Among Israeli Arabs, only 14% identify themselves as “Palestinians,” and they are mostly Muslims, a new study found.
The Arab citizens of Israel represent a little more than 20% of the state’s overall population, 83.5% of whom are Muslims, 8.9% Christians, and 7.6% Druze. According to the new study (Jews and Arabs: Conditional Partnership), issued by The Israel Democracy Institute, the complex relationship between Jews and Arabs in the State of Israel exists on three levels that do not necessarily overlap: state, societal and interpersonal.
On the one hand, the study shows that definite, substantial disagreements exist between Jews and Arabs on the state level, but, at the same time, relations on the societal and, even more so, on personal levels, are less tense. In certain areas of life, the study found, the situation is actually quite positive.
In the area of Self-Definition, as a rule, those Jewish Israelis who self-identify primarily as Jews tend to express more discriminatory and exclusionary opinions regarding Arabs than those who self-identify as Israeli, according to the study. The self-definition as “Palestinian” as a primary identity is more common among Muslims, young educated people, and those who have first-degree relatives living in Judea and Samaria.
The minority that self-identifies as Palestinian tends to express more critical opinions of the State of Israel, Jews and Israelis. In addition, they are more skeptical regarding the possibility of their being able to integrate into Israeli society.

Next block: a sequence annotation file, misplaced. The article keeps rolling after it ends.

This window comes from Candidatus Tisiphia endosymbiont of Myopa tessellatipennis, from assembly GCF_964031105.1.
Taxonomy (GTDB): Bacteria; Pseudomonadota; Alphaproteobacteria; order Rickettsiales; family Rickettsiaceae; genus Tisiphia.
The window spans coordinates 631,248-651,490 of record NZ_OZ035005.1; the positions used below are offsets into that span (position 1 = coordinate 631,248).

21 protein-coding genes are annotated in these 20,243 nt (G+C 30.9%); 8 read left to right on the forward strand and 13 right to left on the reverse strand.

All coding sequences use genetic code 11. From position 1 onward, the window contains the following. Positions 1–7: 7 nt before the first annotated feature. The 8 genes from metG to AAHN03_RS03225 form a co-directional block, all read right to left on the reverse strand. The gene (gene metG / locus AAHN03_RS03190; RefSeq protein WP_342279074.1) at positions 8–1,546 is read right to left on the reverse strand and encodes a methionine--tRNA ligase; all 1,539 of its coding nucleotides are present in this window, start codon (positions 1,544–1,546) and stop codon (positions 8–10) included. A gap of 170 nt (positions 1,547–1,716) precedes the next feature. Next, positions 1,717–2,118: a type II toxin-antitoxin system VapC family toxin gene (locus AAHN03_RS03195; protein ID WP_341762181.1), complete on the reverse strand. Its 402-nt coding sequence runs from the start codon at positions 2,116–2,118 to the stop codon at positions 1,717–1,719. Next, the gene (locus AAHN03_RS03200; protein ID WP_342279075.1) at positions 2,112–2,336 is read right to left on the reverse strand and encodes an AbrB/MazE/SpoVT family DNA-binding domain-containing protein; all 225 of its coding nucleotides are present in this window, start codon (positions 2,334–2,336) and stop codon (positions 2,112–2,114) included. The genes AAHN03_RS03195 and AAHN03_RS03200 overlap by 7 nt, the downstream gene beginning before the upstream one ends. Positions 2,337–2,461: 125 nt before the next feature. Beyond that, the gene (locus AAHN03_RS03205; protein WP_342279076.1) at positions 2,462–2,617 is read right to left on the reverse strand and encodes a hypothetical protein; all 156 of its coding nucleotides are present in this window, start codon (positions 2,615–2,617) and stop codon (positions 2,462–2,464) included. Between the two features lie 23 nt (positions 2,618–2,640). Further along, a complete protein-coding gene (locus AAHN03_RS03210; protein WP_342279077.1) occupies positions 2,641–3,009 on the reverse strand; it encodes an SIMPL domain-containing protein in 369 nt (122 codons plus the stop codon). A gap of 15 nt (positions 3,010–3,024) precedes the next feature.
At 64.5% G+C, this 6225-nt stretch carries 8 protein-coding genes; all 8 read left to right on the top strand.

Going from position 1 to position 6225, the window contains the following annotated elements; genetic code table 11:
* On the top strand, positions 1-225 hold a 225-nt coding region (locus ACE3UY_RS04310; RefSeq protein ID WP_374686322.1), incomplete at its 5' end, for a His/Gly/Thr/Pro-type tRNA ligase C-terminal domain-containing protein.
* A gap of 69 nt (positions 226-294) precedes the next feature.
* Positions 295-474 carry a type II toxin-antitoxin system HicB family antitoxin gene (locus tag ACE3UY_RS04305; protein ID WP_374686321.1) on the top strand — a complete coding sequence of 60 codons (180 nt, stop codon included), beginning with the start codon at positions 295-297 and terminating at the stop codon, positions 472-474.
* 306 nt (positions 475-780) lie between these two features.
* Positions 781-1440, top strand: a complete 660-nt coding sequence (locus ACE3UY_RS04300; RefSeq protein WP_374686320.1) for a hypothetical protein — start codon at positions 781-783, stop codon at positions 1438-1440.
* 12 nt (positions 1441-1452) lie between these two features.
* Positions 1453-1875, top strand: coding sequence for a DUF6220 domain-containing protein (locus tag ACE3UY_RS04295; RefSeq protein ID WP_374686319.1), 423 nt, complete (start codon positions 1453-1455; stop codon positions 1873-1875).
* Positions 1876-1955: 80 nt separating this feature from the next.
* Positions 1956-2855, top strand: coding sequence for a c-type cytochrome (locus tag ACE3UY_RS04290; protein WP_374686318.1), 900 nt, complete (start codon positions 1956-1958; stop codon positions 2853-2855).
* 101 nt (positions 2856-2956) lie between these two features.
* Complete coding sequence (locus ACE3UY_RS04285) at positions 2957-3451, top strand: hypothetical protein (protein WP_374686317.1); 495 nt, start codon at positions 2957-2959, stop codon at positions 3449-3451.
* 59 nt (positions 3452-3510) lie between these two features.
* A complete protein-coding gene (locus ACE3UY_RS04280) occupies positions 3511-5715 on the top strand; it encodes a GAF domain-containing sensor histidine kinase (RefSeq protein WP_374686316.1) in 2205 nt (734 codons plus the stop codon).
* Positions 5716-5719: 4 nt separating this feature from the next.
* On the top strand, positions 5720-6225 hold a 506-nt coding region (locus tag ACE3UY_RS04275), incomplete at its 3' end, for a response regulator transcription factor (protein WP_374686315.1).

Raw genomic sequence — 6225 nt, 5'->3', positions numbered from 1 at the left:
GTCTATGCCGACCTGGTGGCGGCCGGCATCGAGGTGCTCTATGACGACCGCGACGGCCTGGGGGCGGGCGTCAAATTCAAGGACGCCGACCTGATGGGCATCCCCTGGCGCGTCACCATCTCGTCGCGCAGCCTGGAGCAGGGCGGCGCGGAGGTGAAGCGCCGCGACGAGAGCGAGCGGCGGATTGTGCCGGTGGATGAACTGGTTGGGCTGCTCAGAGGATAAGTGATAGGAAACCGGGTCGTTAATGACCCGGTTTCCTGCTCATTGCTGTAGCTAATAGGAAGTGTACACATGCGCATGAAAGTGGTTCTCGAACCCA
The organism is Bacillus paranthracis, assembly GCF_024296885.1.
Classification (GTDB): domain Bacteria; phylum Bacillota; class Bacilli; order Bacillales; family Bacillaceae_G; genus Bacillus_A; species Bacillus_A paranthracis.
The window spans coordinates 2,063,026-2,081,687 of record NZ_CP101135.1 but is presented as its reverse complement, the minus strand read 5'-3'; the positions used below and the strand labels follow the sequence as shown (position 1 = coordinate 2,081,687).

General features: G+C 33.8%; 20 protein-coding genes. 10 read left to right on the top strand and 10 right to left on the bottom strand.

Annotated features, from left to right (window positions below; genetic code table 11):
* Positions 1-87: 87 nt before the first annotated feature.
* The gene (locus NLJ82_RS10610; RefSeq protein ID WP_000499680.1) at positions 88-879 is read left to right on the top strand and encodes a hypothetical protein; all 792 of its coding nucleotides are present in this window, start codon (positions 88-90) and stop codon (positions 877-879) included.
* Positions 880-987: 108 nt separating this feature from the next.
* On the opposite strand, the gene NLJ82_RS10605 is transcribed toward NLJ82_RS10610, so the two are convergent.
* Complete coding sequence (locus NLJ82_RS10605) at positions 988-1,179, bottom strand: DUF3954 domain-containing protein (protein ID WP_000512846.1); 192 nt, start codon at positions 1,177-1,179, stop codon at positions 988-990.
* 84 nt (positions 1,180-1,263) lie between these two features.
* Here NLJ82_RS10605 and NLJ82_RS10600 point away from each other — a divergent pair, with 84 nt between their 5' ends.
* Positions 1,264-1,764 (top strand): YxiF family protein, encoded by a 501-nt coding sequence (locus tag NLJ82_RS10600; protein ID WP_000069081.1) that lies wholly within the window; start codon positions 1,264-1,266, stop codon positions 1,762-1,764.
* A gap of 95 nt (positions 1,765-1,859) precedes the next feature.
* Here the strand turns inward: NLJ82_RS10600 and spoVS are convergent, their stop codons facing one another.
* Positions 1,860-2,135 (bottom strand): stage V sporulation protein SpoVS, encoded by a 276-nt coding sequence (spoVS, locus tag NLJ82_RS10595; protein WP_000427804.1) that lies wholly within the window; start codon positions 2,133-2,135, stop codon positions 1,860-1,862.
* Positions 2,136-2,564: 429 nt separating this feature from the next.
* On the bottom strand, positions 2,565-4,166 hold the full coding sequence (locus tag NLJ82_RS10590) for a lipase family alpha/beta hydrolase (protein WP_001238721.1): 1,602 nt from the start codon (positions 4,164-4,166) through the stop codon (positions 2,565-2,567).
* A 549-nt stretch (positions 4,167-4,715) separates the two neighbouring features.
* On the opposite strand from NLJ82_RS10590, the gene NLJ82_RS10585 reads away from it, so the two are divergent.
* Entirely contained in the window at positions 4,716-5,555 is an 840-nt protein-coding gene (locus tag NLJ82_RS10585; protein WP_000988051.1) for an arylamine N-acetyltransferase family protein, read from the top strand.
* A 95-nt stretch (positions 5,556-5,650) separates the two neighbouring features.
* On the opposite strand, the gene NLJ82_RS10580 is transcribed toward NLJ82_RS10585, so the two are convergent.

The self-definition of Israeli Arabs broke down into Arab identity – 39%; Religious identity (Muslim, Christian, Druze) – 34%; Palestinian identity – 14%; Israeli identity – 10%.
The self-definition of Israeli Jews was: Israeli identity – 38%; Jewish identity – 29%; Religious identity – 23.5%; Ethnic identity – 4%.
The same study found that 68% of Jews believe that it is not possible to feel part of the Palestinian people and still be a loyal citizen of the State of Israel. Only on the Jewish left-wing there is a majority that sees such a possibility as feasible. However, 54% of Arabs feel part of Israeli society – but 69% of Arabs believe that Jews do not see them as part of Israeli society. 63% of Jews believe that Arabs feel that they are not part of Israeli society. Pretty much on the mark.
Finally, 52% of Jews believe that it would be better for Jews and Arabs to live separately so that the Jews can preserve their Jewish identity – while 77% of Arabs do not want to live separately.
A complex relationship between Jews and Arabs, indeed.